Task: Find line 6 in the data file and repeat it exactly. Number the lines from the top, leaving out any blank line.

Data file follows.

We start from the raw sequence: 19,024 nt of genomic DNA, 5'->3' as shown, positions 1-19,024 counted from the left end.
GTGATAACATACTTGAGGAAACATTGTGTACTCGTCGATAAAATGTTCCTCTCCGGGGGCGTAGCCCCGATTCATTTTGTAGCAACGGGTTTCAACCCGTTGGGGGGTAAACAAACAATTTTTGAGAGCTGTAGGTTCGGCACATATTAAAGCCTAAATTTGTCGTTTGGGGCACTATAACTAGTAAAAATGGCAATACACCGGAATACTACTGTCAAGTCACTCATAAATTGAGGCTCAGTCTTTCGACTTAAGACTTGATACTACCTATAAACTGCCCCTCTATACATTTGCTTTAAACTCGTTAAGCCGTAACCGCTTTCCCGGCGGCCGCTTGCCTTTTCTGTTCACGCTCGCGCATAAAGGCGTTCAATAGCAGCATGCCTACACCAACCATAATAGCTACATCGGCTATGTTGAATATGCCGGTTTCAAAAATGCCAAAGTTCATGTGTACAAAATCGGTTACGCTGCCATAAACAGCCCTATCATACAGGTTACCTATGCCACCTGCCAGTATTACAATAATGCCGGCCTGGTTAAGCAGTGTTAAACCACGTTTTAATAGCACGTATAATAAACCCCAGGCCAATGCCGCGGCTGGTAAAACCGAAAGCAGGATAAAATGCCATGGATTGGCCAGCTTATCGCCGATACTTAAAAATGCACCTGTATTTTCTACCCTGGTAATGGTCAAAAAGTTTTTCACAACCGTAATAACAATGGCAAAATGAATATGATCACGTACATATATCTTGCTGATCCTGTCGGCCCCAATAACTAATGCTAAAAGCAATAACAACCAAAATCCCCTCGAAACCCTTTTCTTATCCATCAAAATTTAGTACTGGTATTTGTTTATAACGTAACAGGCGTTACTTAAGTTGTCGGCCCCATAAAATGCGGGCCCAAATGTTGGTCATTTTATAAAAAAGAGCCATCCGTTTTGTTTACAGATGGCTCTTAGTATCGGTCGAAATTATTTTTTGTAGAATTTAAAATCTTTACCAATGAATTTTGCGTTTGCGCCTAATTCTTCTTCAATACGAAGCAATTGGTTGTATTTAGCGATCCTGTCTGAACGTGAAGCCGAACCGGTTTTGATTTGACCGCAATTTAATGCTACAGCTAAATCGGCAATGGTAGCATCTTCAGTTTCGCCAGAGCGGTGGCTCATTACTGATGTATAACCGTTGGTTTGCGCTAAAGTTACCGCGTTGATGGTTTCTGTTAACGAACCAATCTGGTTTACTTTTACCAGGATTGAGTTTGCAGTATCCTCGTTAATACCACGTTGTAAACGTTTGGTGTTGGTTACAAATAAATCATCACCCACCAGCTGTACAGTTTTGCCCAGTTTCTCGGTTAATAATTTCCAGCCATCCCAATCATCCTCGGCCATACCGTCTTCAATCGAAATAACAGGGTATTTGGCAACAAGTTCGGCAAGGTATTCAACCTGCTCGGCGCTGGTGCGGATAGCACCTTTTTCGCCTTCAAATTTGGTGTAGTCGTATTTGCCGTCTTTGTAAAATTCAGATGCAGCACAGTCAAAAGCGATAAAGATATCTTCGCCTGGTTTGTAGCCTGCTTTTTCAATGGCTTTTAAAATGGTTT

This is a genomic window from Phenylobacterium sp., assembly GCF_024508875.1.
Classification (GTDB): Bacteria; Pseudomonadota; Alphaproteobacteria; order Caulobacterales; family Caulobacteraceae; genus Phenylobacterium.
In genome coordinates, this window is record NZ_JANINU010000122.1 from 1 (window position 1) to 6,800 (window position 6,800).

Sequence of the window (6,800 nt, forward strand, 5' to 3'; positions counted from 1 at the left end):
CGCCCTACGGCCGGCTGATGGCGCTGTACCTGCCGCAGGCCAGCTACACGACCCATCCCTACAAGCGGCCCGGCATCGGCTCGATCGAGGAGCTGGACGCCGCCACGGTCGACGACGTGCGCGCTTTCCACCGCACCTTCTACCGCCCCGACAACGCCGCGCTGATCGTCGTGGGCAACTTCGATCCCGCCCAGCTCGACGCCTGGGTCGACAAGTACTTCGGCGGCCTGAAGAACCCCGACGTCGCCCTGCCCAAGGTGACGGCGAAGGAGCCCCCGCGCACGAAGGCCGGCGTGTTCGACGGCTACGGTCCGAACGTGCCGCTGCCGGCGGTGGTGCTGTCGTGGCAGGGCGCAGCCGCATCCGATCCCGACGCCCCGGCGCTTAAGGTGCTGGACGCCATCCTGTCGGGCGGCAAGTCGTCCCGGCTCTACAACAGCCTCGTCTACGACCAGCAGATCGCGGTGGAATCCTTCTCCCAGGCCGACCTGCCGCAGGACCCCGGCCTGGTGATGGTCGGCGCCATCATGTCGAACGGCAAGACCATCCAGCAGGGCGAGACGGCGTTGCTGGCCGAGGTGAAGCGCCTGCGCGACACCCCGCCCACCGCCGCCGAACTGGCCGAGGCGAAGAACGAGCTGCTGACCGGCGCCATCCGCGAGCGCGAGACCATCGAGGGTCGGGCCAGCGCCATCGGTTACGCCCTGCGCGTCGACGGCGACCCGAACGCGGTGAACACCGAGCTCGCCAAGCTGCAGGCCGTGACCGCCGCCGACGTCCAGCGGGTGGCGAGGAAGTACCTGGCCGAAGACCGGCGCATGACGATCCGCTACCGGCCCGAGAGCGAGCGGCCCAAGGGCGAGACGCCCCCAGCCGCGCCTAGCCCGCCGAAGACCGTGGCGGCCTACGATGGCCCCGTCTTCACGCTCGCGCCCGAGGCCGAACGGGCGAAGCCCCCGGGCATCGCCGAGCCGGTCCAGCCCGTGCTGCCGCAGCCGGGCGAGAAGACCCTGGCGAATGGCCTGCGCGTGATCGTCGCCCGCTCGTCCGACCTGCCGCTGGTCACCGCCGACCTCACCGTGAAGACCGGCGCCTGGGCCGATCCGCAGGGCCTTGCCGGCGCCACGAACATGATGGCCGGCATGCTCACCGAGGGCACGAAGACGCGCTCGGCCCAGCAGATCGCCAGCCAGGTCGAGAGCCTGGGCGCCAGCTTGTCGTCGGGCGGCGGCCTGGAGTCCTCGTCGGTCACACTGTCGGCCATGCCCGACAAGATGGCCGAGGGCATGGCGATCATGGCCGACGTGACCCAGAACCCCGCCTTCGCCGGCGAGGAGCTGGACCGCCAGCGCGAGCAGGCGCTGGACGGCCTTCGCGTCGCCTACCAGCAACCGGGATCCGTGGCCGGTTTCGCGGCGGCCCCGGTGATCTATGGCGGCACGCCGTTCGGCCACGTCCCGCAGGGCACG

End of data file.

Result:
Sequence of the window (6,800 nt, forward strand, 5' to 3'; positions counted from 1 at the left end):